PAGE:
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  1. Threats using SSL encryption are on the rise. An average of 60 percent of the transactions in the Zscaler cloud have been delivered over SSL/TLS. Researchers also found that the Zscaler cloud saw an average of 8.4 million SSL/TLS-based security blocks per day this year. “Hackers are increasingly using SSL to conceal device infections, shroud data exfiltration and hide botnet command and control communications. In fact, our study found that the amount of phishing attempts per day delivered over SSL/TLS has increased 400 percent from 2016,” said Deepen Desai, senior director, security research and operations. Malicious payload distributions ThreatLabZ researchers also identified new malicious payload distributions, based off unique payloads hitting the Zscaler Cloud Sandbox, leveraging SSL/TLS for command and control (C&C) activity. Banking Trojans comprised 60 percent of the payloads, including families like Dridex, Zbot, Vawtrak and Trickbot, while 25 percent were comprised of multiple ransomware families. Less popular payloads included Infostealer Trojan families and other miscellaneous families. Additional findings The amount of malicious content being delivered over SSL/TLS has more than doubled in the last six months. The Zscaler cloud blocked an average of 12,000 phishing attempts per day delivered over SSL/TLS—an increase of 400 percent from 2016. New, increasingly sophisticated malware strains use SSL to encrypt their C&C mechanisms. Zscaler saw an average of 300 hits per day for web exploits that included SSL as part of the infection chain. The most prevalent malware family leveraging SSL-based callbacks was Dridex/Emotet, which contributed 34 percent of the total unique, new payloads in 2017. New malicious payloads leveraging SSL/TLS for C&C activity: 60 percent were comprised of multiple Banking Trojan families (Zbot, Vawtrak, Trickbot, etc.) 25 percent were comprised of ransomware families 12 percent were comprised of Infostealer Trojan families (Fareit, Papras, etc.) 3 percent were from other miscellaneous families. Article source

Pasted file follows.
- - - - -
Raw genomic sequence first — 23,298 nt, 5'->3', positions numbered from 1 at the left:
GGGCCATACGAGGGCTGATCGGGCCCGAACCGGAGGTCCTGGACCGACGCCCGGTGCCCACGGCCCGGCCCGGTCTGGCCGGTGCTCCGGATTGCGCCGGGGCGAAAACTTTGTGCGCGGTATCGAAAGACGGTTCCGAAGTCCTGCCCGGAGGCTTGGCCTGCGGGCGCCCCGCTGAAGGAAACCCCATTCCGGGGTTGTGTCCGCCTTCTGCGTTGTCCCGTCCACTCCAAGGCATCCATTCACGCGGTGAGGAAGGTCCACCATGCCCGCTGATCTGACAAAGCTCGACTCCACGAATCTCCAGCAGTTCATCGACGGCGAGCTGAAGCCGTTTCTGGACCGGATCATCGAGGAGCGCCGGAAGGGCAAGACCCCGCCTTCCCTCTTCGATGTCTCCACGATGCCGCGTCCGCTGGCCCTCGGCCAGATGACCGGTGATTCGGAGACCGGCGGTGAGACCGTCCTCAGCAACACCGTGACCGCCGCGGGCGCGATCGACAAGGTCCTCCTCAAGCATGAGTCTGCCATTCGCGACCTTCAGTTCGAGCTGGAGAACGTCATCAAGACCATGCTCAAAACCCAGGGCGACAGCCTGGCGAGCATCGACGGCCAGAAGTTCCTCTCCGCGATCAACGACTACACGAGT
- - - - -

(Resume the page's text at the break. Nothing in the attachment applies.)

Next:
2. A majority of the top 1 million websites earn an “F” letter grade when it comes to adopting defensive security technology that protect visitors from XSS vulnerabilities, man-in-the-middle attacks, and cookie hijacking. The failing grades come from a comprehensive analysis published this week by the Mozilla Foundation using its Mozilla Observatory tool. According to a scan of Alexa ranked top 1 million websites, a paltry 0.013 percent of sites received an “A+” grade compared to 93.45 percent earning an “F”. The Observatory tool, launched last year, tests websites and grades their defensive posture based on 13 security-related features ranging from the use of encryption (HTTPS), exposure to XSS attacks based on the use of X-XSS-Protection (XXSSP) and use of Public Key Pinning which prevents a site’s use of fraudulent certificates. The silver-lining to the bad grades is that in the year since the Observatory tool began grading sites, security has improved. Compared to scans conducted between April 2016 and June 2017 the percentage of sites earning a “B” have jumped 142 percent and those earning a “C” have increased 90 percent. “It’s very hard if you’re just someone running a website to make it secure,” said April King, staff security engineer at Mozilla and developer of the Observatory tool. “There are so many different security standards. The documentation for those standards are scattered all over the place. There are not a lot of single resources that are telling you straight-up what you need to do.” King said she is encouraged at the pace of improvement when it comes to specific defensive tools. For example, the percentage of sites that support HTTPS has grown 36 percent in the past year. “The number might seem small, but it represents over 119,000 top websites,” she told Threatpost. Other security wins include a 125 percent increase in the number of sites that have adopted Content Security Policy (CSP), a browser feature that fends off Cross Site Scripting (XSS) and data injection attacks. Another win has been a 117 percent increase in adoption of Subresource Integrity (SRI), a verification feature that ensures when a browser fetches resources from third parties, such as a content delivery network, the content is not manipulated in transit. However, despite triple-digit growth in both CSP and SRI adoption, still less than one percent of sites still have adopted these security features. King concedes that achieving a secure website configuration, using all the available technologies developed in recent years by browser makers, is not easy. “I’m extremely optimistic. With tools that are free and easy to use, like Observatory, we can begin to see a common framework for building websites. This type of tool is pushing awareness back into the tool chain and making it very easy for people to implement,” King said. King likens Observatory to Qualys SSL Labs’ SSL Server Test, a free tool that analyses the configuration of SSL web servers. Observatory goes way beyond checking a website’s TLS implementation and checks for 13 different web security mechanisms. The scoring system is based on a 0 to 100 point scheme. Scores don’t just check for the presence of any given technology, but the correct implementation as well. Observatory is a tough grader, King said, because it’s designed to be a teaching tool to help administrators across the industry “become aware of the myriad technologies that standard bodies and browser companies have designed and implemented to improve the safety of the internet’s citizens.” “The fact that so many new sites have started using these technologies recently is a strong sign that we are beginning to succeed in that mission,” she said. Article source